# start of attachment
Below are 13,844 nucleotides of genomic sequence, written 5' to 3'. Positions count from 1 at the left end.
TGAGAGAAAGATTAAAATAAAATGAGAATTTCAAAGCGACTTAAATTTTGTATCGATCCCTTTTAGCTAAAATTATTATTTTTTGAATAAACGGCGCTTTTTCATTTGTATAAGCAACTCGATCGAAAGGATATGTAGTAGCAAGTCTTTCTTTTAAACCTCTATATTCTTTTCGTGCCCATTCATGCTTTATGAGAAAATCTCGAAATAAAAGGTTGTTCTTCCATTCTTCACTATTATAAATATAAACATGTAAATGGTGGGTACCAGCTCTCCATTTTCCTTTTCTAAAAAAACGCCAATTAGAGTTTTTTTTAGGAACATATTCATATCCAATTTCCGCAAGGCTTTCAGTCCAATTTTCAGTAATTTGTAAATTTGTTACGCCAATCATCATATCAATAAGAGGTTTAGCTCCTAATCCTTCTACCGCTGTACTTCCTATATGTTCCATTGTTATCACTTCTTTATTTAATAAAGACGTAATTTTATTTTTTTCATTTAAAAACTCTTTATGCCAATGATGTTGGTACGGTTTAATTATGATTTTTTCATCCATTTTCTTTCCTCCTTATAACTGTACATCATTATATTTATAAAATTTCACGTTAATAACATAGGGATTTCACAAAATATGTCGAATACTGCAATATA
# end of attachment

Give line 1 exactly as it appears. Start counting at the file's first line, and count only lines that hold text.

Below are 13,844 nucleotides of genomic sequence, written 5' to 3'. Positions count from 1 at the left end.